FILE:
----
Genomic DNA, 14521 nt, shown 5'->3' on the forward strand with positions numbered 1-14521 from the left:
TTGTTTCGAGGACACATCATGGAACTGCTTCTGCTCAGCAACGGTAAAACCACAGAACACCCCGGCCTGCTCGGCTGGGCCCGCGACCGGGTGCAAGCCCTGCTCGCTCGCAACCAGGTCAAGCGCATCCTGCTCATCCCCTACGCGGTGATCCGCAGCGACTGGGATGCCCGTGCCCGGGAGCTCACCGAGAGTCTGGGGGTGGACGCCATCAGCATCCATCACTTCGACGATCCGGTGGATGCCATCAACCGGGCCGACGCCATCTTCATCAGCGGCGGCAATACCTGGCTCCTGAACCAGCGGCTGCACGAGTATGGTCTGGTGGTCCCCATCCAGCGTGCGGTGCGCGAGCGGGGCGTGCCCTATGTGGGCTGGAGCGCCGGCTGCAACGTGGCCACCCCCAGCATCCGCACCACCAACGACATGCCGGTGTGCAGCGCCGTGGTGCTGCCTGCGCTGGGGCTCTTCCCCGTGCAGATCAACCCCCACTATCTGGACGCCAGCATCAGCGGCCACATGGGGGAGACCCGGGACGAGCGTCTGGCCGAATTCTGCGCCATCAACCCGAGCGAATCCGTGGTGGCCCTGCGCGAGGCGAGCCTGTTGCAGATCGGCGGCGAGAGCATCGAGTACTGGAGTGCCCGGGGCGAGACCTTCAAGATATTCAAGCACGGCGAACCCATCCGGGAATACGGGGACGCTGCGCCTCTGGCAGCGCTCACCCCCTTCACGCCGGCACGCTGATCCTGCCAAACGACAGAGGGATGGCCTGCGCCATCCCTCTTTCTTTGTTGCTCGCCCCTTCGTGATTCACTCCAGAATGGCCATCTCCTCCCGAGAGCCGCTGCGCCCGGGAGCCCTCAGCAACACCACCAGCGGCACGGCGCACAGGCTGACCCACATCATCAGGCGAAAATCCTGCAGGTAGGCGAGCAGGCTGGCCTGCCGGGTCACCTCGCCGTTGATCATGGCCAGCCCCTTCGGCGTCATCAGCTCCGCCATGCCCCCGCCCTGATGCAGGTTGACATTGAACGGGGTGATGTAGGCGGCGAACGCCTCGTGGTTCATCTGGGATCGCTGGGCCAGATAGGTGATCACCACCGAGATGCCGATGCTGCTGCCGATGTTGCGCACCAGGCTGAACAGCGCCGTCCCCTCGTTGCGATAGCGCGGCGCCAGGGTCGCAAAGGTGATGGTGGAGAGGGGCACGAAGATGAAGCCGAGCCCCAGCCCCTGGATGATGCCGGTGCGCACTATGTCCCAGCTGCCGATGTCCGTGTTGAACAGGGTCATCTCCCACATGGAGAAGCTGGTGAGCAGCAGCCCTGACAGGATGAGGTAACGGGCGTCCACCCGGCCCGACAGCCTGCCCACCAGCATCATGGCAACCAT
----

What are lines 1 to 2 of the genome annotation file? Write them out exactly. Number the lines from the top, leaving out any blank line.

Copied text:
Genomic DNA, 14521 nt, shown 5'->3' on the forward strand with positions numbered 1-14521 from the left:
TTGTTTCGAGGACACATCATGGAACTGCTTCTGCTCAGCAACGGTAAAACCACAGAACACCCCGGCCTGCTCGGCTGGGCCCGCGACCGGGTGCAAGCCCTGCTCGCTCGCAACCAGGTCAAGCGCATCCTGCTCATCCCCTACGCGGTGATCCGCAGCGACTGGGATGCCCGTGCCCGGGAGCTCACCGAGAGTCTGGGGGTGGACGCCATCAGCATCCATCACTTCGACGATCCGGTGGATGCCATCAACCGGGCCGACGCCATCTTCATCAGCGGCGGCAATACCTGGCTCCTGAACCAGCGGCTGCACGAGTATGGTCTGGTGGTCCCCATCCAGCGTGCGGTGCGCGAGCGGGGCGTGCCCTATGTGGGCTGGAGCGCCGGCTGCAACGTGGCCACCCCCAGCATCCGCACCACCAACGACATGCCGGTGTGCAGCGCCGTGGTGCTGCCTGCGCTGGGGCTCTTCCCCGTGCAGATCAACCCCCACTATCTGGACGCCAGCATCAGCGGCCACATGGGGGAGACCCGGGACGAGCGTCTGGCCGAATTCTGCGCCATCAACCCGAGCGAATCCGTGGTGGCCCTGCGCGAGGCGAGCCTGTTGCAGATCGGCGGCGAGAGCATCGAGTACTGGAGTGCCCGGGGCGAGACCTTCAAGATATTCAAGCACGGCGAACCCATCCGGGAATACGGGGACGCTGCGCCTCTGGCAGCGCTCACCCCCTTCACGCCGGCACGCTGATCCTGCCAAACGACAGAGGGATGGCCTGCGCCATCCCTCTTTCTTTGTTGCTCGCCCCTTCGTGATTCACTCCAGAATGGCCATCTCCTCCCGAGAGCCGCTGCGCCCGGGAGCCCTCAGCAACACCACCAGCGGCACGGCGCACAGGCTGACCCACATCATCAGGCGAAAATCCTGCAGGTAGGCGAGCAGGCTGGCCTGCCGGGTCACCTCGCCGTTGATCATGGCCAGCCCCTTCGGCGTCATCAGCTCCGCCATGCCCCCGCCCTGATGCAGGTTGACATTGAACGGGGTGATGTAGGCGGCGAACGCCTCGTGGTTCATCTGGGATCGCTGGGCCAGATAGGTGATCACCACCGAGATGCCGATGCTGCTGCCGATGTTGCGCACCAGGCTGAACAGCGCCGTCCCCTCGTTGCGATAGCGCGGCGCCAGGGTCGCAAAGGTGATGGTGGAGAGGGGCACGAAGATGAAGCCGAGCCCCAGCCCCTGGATGATGCCGGTGCGCACTATGTCCCAGCTGCCGATGTCCGTGTTGAACAGGGTCATCTCCCACATGGAGAAGCTGGTGAGCAGCAGCCCTGACAGGATGAGGTAACGGGCGTCCACCCGGCCCGACAGCCTGCCCACCAGCATCATGGCAACCAT